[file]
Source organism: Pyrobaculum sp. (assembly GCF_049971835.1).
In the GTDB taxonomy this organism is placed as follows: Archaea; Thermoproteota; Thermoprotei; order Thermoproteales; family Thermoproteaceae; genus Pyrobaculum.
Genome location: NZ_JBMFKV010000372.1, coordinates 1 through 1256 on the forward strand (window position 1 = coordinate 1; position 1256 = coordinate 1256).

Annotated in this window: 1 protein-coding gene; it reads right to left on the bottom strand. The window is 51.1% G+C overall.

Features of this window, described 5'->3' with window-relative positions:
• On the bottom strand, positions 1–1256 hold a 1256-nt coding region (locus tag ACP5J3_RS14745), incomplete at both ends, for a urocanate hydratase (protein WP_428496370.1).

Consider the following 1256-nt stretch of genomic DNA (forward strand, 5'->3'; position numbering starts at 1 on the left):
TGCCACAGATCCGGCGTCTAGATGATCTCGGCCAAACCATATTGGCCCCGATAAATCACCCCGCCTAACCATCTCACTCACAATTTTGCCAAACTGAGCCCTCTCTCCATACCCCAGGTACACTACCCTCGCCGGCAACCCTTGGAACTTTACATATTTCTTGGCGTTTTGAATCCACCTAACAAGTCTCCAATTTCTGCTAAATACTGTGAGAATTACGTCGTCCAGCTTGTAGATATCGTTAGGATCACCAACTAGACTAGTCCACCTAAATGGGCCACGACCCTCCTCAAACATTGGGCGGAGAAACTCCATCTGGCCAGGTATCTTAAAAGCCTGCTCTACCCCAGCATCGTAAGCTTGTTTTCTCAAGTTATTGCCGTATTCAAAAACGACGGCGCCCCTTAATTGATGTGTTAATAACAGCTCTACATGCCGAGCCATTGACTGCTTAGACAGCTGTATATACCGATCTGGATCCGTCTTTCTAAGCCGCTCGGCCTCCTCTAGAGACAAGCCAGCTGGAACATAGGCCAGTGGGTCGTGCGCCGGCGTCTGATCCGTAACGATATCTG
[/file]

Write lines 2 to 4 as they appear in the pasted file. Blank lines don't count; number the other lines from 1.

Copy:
In the GTDB taxonomy this organism is placed as follows: Archaea; Thermoproteota; Thermoprotei; order Thermoproteales; family Thermoproteaceae; genus Pyrobaculum.
Genome location: NZ_JBMFKV010000372.1, coordinates 1 through 1256 on the forward strand (window position 1 = coordinate 1; position 1256 = coordinate 1256).

Annotated in this window: 1 protein-coding gene; it reads right to left on the bottom strand. The window is 51.1% G+C overall.